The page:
THE OFFICE OF INTERNET COMMUNICATIONS
Every once in a while I come up with a good one. This is one of those,and I'm going to let you all in on it for free. One of those "word tothe wise" things you hear so much about nowadays. The kind of thingthat, once heard, you're a chump if you don't act on it.
But sit back and get comfortable, because I'm going to fill you in onsome background, first.
Now, since you're reading this on the Internet, chances are you've seenme posting messages here and there. A good quarter of my work day isspent checking in on the various comic book news sites and messageboards and the like, interacting with the folks and basically keeping mytoes in the water. As a publisher, I believe it's my responsibility tomy own work and to that of the creators we publish to be a visible andaccessible guy. Sure, I write, and market, and advertise and doproduction and graphic design and strategize and basically run the wholedamn thing under the watchful eye of Mimi Rosenheim and over theprostrate form of my cabana boy, John, but that doesn't mean I shouldn'tbe available if somebody's got a question about how we run things.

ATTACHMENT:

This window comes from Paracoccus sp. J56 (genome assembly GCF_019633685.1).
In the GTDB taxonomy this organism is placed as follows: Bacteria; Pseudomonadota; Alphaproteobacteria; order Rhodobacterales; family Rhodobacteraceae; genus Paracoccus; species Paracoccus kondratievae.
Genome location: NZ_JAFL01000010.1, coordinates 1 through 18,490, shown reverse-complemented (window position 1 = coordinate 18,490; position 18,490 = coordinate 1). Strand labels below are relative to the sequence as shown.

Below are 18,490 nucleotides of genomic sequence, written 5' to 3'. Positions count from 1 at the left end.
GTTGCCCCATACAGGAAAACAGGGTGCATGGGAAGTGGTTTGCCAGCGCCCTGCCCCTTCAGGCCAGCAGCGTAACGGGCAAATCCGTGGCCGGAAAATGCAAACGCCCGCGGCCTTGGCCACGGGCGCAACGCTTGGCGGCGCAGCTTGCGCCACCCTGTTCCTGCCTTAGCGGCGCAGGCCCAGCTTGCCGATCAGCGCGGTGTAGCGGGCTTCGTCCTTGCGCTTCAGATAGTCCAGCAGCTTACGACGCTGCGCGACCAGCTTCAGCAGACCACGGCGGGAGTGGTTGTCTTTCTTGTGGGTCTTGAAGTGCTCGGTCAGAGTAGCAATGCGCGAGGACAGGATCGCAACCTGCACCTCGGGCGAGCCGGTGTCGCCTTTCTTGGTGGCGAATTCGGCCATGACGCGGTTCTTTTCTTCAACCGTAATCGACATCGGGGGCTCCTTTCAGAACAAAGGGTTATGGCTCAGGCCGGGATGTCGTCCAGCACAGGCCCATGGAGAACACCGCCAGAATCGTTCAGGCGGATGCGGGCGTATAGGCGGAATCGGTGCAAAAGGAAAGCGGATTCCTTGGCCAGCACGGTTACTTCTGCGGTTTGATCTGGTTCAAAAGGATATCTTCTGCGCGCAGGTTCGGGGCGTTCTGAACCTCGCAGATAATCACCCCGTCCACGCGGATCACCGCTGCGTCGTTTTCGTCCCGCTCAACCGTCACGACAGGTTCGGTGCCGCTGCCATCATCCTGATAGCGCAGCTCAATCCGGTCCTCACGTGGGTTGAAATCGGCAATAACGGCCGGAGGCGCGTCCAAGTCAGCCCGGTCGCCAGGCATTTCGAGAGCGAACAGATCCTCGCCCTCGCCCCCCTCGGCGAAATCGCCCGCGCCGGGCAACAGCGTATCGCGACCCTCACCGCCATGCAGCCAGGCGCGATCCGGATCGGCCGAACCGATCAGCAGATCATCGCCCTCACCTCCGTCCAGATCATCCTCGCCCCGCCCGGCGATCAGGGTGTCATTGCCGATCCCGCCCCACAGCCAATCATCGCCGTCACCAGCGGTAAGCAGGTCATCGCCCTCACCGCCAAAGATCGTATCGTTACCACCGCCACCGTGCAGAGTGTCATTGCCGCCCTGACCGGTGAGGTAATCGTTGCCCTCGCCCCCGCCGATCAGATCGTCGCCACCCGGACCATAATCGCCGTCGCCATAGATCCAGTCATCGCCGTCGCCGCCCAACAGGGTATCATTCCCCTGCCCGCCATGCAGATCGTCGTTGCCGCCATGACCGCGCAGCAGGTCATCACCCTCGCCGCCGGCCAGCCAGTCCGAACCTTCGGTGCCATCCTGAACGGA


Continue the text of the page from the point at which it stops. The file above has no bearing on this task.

So if you've got a question about any aspect of AiT/Planet Lar'spublishing or marketing or creative direction or licensing opportunitiesor… or whatever, you'll get an answer from me anywhere from right now tono more than twenty-four hours later. If you don't get an answerfrom me by then, parenthetically, I'm either out of the office or yourquestion's answer should be immediately obvious or I didn't get youremail. Either way, these things happen.
The point is, even if you may not like the answer I give you,you'll get an answer right away nonetheless. "What are your submissionsguidelines?" We don't have any, because we don't accept outsidesubmissions. "'Outside submissions'? What the hell does that mean?" Itmeans if we want to publish you, we know where to find you, and we willgenerate some internal correspondence for you asking you what you've gotgoing on. But sending me an email saying "What the hell does that mean?"doesn't make me want to publish your work, just for the record. Havesome manners.